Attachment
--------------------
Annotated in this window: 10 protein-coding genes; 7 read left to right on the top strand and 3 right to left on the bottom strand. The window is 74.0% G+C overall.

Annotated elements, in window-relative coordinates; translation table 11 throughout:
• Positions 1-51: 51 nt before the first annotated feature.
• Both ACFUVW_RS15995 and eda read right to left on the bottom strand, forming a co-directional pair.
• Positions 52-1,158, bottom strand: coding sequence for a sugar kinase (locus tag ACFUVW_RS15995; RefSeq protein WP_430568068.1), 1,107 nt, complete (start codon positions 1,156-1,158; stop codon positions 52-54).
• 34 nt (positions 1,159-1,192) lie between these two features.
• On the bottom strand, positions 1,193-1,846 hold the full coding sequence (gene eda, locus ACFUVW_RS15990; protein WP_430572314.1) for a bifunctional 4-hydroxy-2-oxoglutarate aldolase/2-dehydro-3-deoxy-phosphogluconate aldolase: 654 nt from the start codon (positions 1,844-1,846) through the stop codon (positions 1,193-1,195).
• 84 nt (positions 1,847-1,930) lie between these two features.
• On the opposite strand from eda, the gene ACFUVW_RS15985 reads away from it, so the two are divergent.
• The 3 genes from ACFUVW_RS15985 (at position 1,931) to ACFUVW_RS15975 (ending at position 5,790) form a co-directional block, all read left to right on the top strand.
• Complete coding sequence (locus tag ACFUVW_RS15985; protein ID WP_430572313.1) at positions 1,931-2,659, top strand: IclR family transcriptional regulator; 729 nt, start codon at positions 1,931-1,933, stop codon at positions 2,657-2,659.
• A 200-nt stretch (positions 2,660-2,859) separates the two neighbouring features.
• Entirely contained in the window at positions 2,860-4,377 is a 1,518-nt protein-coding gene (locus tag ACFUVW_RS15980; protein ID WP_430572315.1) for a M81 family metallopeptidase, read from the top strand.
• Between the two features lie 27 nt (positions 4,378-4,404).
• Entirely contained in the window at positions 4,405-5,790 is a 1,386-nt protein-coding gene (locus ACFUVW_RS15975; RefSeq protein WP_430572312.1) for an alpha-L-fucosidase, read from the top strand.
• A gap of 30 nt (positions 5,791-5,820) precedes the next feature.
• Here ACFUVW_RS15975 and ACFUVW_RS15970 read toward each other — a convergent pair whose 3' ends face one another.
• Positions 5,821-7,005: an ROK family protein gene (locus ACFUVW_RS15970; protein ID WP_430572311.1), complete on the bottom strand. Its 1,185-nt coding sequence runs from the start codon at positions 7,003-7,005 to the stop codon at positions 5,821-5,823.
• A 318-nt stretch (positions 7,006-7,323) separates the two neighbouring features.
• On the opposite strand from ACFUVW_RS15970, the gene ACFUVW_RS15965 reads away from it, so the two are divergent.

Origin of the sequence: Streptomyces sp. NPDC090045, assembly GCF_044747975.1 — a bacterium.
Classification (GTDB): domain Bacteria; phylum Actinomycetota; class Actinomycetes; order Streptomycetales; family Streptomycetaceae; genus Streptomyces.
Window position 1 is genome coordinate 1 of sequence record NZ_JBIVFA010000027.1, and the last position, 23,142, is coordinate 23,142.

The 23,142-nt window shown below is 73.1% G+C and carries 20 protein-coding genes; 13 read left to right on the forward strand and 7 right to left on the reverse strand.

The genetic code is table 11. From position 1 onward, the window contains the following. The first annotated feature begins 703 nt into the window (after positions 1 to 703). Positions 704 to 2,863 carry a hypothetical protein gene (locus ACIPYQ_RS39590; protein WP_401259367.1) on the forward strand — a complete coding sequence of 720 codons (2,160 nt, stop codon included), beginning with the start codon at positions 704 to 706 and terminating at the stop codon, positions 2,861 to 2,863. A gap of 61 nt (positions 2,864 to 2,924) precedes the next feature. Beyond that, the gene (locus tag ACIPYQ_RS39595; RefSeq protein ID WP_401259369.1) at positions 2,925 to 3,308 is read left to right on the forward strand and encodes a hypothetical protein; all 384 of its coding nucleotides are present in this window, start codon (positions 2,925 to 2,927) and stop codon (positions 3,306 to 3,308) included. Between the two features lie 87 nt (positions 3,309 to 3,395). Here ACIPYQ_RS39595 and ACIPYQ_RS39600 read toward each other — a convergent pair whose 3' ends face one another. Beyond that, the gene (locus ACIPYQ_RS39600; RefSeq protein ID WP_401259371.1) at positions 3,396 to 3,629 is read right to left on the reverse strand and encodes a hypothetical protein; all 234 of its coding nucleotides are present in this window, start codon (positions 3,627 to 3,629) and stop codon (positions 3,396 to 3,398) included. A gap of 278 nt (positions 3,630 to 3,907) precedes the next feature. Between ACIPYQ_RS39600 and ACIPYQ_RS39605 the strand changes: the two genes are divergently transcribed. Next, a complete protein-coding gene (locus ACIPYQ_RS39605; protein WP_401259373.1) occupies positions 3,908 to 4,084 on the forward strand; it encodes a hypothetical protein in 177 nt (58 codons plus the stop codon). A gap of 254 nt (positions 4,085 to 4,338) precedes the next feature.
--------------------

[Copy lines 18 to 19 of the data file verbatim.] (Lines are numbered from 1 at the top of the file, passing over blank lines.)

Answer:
• Positions 5,821-7,005: an ROK family protein gene (locus ACFUVW_RS15970; protein ID WP_430572311.1), complete on the bottom strand. Its 1,185-nt coding sequence runs from the start codon at positions 7,003-7,005 to the stop codon at positions 5,821-5,823.
• A 318-nt stretch (positions 7,006-7,323) separates the two neighbouring features.